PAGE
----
SINGAPORE – After an army of retail traders started betting billions on stocks last week, they rushed into Silver, which broke above $30 an ounce for the first time since 2013 on Monday. The has triggering risks of a multi-asset melt-up in global markets.
Organised in online forums and traded with fee-free brokers such as Robinhood, small-time investors have driven a 1,600% rally in the shares of video game retailer GameStop, taking home assets big fund managers had bet against.
The phenomenon spilled over into silver late last week.
Spot silver leapt more than 11% in London to $30.03 an ounce and was on track for its biggest one-day rise since 2008, taking gains to about 19% since last Wednesday.
The jump set off a rally in silver-mining stocks from Sydney to London, with Fresnillo shares soaring 20.5% to top the UK blue-chip FTSE 100 index.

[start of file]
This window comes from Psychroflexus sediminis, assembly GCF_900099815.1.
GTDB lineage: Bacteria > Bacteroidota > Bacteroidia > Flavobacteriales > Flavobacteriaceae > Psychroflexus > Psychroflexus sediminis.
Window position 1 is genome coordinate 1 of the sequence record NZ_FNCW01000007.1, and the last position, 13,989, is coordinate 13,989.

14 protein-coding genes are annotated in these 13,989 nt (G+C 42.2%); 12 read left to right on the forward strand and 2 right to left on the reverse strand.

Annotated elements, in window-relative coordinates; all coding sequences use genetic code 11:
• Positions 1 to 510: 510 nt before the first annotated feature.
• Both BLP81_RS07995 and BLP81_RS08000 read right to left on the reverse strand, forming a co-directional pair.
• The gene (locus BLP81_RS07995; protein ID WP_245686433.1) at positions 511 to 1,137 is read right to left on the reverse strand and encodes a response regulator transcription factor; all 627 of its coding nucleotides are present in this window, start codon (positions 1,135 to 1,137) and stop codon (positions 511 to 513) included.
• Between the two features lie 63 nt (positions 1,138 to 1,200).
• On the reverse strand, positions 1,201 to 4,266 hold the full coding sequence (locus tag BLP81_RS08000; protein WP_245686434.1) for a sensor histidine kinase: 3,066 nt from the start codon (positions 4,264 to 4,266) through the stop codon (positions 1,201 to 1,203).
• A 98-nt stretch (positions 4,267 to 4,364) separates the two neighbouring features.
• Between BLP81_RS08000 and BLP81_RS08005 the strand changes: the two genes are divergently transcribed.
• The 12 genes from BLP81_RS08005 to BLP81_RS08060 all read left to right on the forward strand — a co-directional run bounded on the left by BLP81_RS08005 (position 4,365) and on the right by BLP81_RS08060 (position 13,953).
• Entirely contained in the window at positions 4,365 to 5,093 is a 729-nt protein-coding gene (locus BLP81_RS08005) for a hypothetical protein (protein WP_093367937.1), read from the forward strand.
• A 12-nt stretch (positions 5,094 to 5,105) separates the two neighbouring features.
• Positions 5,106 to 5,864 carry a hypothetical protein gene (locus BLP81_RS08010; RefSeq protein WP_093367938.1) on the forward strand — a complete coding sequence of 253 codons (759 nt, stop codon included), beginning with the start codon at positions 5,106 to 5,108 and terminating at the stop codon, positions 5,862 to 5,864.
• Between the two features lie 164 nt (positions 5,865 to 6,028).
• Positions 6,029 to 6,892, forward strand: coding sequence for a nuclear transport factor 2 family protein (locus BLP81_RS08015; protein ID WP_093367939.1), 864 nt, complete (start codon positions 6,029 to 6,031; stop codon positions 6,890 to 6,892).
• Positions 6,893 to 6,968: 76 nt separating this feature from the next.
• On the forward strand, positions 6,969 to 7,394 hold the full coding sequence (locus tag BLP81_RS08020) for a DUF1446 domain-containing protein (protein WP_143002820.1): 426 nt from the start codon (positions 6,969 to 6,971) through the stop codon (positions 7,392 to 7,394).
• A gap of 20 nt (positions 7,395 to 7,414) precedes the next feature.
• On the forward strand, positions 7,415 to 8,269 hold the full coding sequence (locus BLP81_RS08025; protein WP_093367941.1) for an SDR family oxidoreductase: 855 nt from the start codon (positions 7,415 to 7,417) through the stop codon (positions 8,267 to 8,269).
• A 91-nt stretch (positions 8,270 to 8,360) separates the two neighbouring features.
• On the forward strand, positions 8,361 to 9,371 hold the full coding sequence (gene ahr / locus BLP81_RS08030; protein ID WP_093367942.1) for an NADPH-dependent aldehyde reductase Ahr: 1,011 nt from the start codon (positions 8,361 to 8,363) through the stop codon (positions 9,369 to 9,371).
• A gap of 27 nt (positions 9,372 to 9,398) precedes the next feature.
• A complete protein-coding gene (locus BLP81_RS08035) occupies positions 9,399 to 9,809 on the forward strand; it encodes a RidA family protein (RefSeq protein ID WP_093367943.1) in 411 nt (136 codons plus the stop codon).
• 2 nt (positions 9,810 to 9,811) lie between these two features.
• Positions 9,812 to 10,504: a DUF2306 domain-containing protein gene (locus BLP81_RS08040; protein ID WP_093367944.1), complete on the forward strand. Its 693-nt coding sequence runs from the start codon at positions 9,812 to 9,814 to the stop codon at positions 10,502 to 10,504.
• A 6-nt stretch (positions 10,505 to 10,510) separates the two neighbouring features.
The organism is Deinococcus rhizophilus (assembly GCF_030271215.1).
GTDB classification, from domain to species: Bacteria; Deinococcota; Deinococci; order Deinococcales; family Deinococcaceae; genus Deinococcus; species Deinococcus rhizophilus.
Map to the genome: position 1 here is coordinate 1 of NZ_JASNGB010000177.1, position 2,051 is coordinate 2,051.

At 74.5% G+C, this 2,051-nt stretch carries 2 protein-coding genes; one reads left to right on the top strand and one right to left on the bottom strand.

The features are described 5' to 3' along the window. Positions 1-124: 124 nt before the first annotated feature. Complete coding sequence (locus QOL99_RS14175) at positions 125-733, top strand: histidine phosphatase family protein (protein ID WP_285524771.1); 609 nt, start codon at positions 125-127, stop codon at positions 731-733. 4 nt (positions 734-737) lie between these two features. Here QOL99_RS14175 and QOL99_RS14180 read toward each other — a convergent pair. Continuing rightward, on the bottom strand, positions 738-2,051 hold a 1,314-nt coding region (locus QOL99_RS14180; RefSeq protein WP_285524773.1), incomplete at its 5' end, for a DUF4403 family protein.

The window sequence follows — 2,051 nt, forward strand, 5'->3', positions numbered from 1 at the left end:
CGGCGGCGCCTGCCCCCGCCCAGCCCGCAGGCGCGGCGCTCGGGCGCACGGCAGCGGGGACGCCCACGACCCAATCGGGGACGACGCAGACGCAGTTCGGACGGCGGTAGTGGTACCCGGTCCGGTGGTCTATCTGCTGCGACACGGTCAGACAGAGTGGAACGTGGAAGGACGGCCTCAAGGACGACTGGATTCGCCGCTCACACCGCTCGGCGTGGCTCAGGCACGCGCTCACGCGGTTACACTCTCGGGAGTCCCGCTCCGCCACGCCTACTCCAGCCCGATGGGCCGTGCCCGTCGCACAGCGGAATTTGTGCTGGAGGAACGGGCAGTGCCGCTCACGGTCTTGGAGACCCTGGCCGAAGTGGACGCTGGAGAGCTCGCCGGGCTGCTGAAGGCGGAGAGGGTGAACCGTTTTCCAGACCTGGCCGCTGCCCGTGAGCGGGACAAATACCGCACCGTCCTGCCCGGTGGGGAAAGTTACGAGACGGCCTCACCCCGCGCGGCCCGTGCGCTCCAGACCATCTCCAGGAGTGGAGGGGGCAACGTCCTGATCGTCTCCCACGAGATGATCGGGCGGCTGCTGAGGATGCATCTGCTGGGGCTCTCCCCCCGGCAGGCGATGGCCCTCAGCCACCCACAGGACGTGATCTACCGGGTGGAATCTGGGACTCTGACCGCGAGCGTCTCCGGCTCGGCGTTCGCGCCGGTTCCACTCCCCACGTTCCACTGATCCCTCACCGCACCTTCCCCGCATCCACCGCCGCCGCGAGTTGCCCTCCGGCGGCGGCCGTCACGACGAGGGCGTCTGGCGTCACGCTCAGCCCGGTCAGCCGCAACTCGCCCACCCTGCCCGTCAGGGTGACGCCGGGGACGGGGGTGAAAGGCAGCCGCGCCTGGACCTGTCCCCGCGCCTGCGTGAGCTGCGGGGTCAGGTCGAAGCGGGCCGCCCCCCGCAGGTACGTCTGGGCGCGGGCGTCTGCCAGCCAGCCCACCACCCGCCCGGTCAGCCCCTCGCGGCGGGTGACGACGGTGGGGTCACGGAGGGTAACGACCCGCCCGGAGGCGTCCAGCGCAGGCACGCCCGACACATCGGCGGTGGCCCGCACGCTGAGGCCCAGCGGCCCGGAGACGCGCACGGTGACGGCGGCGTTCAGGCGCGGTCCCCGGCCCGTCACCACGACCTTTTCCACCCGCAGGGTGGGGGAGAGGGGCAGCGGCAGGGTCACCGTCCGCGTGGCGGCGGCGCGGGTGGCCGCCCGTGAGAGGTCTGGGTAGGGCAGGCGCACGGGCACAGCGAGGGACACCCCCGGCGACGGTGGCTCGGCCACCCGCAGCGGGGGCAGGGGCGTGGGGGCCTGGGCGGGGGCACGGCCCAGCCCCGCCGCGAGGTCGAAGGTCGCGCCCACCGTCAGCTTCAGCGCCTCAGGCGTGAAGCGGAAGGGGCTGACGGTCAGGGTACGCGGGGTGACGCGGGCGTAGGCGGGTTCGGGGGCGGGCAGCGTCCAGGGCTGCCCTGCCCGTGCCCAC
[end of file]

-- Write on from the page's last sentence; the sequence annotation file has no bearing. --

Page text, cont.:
“I would look at the silver rally the same way as I would the GameStop saga – from the point of view of market stability, for now it’s not an immediate concern, but if we see sharp moves we could see some deleveraging in markets,” said Antoine Bouvet, a rates strategist at ING.
“This reducing of risk through deleveraging could potentially boost demand for bonds if it is causing excess volatility.”
In the first signs of deleveraging, Goldman Sachs said the amount of position-covering last week by U.S. hedge funds, buying and selling, was the highest since the financial crisis more than a decade ago.
Nevertheless, their market exposure to stocks remains near record levels, the investment bank warned.